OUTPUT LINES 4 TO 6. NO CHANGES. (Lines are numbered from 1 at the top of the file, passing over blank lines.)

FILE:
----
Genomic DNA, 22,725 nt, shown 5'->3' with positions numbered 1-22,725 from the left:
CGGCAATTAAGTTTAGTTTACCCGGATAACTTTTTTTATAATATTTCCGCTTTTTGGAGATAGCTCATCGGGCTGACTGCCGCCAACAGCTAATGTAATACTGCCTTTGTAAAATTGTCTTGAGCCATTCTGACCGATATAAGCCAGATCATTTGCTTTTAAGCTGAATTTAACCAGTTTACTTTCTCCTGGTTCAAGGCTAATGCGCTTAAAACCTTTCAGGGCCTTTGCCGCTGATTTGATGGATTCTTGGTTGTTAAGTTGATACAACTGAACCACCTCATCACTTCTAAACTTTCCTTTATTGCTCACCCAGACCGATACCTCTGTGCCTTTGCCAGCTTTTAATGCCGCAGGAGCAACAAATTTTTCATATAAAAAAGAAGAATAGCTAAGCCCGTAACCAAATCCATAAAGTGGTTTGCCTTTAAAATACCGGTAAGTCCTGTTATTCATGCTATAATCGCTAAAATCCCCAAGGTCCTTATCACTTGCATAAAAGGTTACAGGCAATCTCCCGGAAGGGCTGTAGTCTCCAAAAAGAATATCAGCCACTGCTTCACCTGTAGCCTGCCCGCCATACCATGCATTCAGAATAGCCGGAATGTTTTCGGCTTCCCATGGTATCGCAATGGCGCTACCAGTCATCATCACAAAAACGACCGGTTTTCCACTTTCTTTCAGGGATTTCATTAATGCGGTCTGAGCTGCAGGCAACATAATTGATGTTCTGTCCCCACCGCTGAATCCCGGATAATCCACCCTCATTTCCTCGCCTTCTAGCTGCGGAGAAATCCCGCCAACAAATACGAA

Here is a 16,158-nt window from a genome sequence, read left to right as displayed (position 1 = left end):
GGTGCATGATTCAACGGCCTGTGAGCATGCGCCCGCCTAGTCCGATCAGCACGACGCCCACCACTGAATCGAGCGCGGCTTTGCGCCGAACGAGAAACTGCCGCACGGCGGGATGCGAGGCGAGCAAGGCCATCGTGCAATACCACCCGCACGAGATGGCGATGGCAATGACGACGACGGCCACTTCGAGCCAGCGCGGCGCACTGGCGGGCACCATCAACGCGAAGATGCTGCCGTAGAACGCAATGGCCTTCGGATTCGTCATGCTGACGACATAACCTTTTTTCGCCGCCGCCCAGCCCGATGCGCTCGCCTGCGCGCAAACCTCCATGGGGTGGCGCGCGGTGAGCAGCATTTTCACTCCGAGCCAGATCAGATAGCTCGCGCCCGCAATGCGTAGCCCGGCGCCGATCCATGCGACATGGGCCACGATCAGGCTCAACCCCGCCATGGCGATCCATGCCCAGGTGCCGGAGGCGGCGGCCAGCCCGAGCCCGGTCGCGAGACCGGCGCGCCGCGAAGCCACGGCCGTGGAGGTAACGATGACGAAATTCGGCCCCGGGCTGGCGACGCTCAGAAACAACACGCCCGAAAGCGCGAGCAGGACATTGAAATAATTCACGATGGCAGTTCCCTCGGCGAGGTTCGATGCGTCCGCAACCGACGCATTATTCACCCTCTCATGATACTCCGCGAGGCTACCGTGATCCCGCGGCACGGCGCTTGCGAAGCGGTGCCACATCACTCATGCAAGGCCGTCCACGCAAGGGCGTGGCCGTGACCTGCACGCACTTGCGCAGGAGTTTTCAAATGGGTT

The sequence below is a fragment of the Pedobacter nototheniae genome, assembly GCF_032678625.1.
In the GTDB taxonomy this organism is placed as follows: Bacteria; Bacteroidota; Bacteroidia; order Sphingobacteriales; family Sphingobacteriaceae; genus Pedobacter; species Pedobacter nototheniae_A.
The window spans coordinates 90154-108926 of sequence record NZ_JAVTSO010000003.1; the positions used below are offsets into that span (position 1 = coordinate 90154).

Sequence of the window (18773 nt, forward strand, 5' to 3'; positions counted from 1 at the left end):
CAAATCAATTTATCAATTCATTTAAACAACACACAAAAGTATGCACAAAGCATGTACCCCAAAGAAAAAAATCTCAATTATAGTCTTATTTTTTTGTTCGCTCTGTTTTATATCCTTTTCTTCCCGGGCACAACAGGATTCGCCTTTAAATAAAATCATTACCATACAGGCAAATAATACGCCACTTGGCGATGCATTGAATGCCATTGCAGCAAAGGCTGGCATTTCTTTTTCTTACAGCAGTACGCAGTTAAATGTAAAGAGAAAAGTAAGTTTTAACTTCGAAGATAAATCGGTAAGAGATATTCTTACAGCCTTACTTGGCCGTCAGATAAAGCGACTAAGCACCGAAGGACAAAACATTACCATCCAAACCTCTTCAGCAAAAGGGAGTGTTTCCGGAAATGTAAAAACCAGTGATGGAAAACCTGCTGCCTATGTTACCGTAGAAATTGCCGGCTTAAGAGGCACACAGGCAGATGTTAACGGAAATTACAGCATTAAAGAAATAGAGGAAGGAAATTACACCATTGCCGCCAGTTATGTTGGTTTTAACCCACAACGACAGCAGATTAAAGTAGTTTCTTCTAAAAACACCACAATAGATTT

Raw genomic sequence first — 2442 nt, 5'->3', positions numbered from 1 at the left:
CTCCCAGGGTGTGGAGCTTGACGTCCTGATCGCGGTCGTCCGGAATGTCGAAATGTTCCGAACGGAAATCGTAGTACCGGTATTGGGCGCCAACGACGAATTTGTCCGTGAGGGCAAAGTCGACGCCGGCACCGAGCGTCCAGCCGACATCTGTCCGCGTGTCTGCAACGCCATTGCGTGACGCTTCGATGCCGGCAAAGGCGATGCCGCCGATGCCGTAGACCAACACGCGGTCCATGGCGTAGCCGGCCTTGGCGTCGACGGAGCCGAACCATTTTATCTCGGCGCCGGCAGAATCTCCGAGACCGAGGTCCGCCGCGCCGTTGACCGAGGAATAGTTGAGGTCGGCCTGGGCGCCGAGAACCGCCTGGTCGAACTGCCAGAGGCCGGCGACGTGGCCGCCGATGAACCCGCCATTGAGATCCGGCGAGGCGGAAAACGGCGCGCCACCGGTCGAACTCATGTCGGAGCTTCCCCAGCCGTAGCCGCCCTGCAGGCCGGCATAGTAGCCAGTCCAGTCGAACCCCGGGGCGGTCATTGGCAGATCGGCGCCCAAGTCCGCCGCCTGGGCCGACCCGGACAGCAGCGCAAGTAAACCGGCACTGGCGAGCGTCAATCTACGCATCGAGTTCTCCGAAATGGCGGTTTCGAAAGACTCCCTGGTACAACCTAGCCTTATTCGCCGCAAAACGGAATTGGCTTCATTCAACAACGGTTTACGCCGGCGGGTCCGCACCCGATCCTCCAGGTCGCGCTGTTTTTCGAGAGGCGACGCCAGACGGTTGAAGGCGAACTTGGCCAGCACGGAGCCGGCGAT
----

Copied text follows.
GGTGCATGATTCAACGGCCTGTGAGCATGCGCCCGCCTAGTCCGATCAGCACGACGCCCACCACTGAATCGAGCGCGGCTTTGCGCCGAACGAGAAACTGCCGCACGGCGGGATGCGAGGCGAGCAAGGCCATCGTGCAATACCACCCGCACGAGATGGCGATGGCAATGACGACGACGGCCACTTCGAGCCAGCGCGGCGCACTGGCGGGCACCATCAACGCGAAGATGCTGCCGTAGAACGCAATGGCCTTCGGATTCGTCATGCTGACGACATAACCTTTTTTCGCCGCCGCCCAGCCCGATGCGCTCGCCTGCGCGCAAACCTCCATGGGGTGGCGCGCGGTGAGCAGCATTTTCACTCCGAGCCAGATCAGATAGCTCGCGCCCGCAATGCGTAGCCCGGCGCCGATCCATGCGACATGGGCCACGATCAGGCTCAACCCCGCCATGGCGATCCATGCCCAGGTGCCGGAGGCGGCGGCCAGCCCGAGCCCGGTCGCGAGACCGGCGCGCCGCGAAGCCACGGCCGTGGAGGTAACGATGACGAAATTCGGCCCCGGGCTGGCGACGCTCAGAAACAACACGCCCGAAAGCGCGAGCAGGACATTGAAATAATTCACGATGGCAGTTCCCTCGGCGAGGTTCGATGCGTCCGCAACCGACGCATTATTCACCCTCTCATGATACTCCGCGAGGCTACCGTGATCCCGCGGCACGGCGCTTGCGAAGCGGTGCCACATCACTCATGCAAGGCCGTCCACGCAAGGGCGTGGCCGTGACCTGCACGCACTTGCGCAGGAGTTTTCAAATGGGTT

The sequence below is a fragment of the Pedobacter nototheniae genome, assembly GCF_032678625.1.
In the GTDB taxonomy this organism is placed as follows: Bacteria; Bacteroidota; Bacteroidia; order Sphingobacteriales; family Sphingobacteriaceae; genus Pedobacter; species Pedobacter nototheniae_A.